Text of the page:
By Emilie Ng
MARK Fogarty believes St Francis of Assisi is the perfect saint to guide the Catholic community in Crestmead.
The head of St Francis College Crestmead’s secondary campus, who is retiring on June 27, has spent almost 25 years trying to understand their saintly patron better.
“You could have had all sorts of saints as your guiding light, but Francis is probably the best you can have,” Mr Fogarty said.
“St Francis was not only patron of environment, but his mission was about those outside the walls of the city.
“In his days, inside the walls, you were healthy with enough food.
“Everybody else, including the lepers, were outside the walls, and that’s where his mission was.
“We’ve been a school outside the walls doing the work within the lineage of St Francis of Assisi.
“We’re in Logan city, and it’s a socioeconomically disadvantaged area, it’s where the refugees come, those without great finances.
“I always see Logan City outside the walls of Brisbane.
“It’s the land that Brisbane and the Gold Coast forgot – it fell in between the two.”
Mr Fogarty said the school’s Franciscan tradition had become an important part of his work with students, staff and the wider Crestmead and Logan community.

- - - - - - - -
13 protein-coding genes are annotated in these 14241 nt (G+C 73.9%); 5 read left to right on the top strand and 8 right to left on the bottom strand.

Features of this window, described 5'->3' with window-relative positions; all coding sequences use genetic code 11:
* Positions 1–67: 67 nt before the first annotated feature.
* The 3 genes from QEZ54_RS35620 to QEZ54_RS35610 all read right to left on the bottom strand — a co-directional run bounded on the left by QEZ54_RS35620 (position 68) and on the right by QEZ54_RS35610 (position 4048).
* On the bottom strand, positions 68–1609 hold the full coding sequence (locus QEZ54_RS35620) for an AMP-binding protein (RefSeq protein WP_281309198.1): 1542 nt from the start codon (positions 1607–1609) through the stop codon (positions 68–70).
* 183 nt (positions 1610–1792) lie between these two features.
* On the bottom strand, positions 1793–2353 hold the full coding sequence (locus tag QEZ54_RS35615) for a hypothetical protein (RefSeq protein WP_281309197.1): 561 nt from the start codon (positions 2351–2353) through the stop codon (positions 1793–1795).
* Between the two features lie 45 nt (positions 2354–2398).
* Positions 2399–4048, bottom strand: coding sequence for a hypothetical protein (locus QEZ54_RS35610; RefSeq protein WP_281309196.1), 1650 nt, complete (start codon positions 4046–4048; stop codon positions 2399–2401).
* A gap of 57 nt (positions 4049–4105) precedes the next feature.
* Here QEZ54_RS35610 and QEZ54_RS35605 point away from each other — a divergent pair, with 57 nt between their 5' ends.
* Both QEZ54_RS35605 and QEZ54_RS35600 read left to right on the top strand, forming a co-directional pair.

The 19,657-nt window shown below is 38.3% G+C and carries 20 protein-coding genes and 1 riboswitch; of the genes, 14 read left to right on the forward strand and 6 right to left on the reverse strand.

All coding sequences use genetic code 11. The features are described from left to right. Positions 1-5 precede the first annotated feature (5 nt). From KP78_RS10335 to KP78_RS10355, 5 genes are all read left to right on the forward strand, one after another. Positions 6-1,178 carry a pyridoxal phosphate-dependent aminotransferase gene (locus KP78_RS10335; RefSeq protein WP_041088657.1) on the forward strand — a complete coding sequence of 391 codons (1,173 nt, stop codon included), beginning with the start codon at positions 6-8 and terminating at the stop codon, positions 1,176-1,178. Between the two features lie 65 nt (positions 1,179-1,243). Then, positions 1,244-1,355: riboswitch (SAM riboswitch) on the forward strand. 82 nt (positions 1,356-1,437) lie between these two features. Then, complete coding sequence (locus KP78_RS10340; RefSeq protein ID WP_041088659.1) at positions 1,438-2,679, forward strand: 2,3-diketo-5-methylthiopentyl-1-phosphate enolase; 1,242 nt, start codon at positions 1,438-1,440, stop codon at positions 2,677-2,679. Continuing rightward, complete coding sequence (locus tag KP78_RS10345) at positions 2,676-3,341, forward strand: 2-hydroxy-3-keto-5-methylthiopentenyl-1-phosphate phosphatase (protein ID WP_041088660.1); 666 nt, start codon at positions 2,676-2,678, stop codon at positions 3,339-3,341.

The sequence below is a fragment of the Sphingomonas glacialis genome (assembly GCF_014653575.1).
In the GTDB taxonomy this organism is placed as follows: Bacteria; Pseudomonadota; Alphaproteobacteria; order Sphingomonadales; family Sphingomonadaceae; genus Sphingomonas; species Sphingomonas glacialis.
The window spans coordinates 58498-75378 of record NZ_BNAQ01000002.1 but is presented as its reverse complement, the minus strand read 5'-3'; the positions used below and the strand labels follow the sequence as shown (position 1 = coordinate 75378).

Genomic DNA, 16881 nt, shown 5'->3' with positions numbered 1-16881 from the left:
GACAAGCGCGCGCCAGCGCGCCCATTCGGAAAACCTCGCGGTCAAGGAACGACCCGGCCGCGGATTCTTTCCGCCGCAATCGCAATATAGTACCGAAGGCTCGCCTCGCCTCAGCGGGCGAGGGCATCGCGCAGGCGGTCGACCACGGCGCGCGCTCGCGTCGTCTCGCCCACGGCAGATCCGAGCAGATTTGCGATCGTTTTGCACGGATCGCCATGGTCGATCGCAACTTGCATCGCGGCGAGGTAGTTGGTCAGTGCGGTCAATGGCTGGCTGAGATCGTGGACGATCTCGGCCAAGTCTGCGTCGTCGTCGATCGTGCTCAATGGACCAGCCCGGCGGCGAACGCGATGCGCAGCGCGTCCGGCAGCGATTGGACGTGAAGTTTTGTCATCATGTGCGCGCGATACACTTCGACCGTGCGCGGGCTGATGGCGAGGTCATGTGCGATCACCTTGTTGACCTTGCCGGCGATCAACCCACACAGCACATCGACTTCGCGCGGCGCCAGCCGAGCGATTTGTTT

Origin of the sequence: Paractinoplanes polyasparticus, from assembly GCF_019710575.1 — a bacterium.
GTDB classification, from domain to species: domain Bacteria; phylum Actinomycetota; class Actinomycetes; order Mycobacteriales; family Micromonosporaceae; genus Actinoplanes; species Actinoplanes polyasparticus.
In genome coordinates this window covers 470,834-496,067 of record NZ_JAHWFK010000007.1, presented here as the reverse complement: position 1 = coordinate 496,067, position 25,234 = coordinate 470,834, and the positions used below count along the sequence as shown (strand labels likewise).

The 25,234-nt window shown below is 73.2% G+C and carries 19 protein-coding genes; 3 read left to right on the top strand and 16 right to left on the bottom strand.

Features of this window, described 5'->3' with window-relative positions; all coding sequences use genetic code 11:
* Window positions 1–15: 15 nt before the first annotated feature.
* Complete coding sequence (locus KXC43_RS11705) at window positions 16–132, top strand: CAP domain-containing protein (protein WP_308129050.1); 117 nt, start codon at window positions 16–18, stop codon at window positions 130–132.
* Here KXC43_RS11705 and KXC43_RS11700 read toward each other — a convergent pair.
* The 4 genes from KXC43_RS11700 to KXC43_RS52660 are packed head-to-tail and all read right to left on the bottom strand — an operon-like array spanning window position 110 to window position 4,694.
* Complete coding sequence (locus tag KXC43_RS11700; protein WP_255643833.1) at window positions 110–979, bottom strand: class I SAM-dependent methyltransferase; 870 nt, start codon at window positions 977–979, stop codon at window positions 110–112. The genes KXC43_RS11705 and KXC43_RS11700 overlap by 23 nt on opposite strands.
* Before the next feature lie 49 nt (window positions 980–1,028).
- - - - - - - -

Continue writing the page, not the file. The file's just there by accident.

“I came here in 1989 first as deputy principal, and after two or three years I realised that I had to understand this guy because clearly he’s right for this place,” Mr Fogarty said.
Part of his research included two trips to Assisi and plenty of reading to understand his approach to mission, which he said was to be with those “outside the walls”.
A quick walk around reveals the school’s Franciscan foundation with its Franciscan iconography, and a small natural hermitage down the back of the school.
But the tradition goes deeper with the school’s Community Centre that offers a baby care clinic, a playgroup for two to five-year-old children, and before and after school care.
“We are in a disadvantaged area, so I’ve always believed a simple P to 12 school that just deals with academic stuff is not quite what this community needs,” Mr Fogarty said.
“We’ve worked on issues broader than academic learning in the classroom.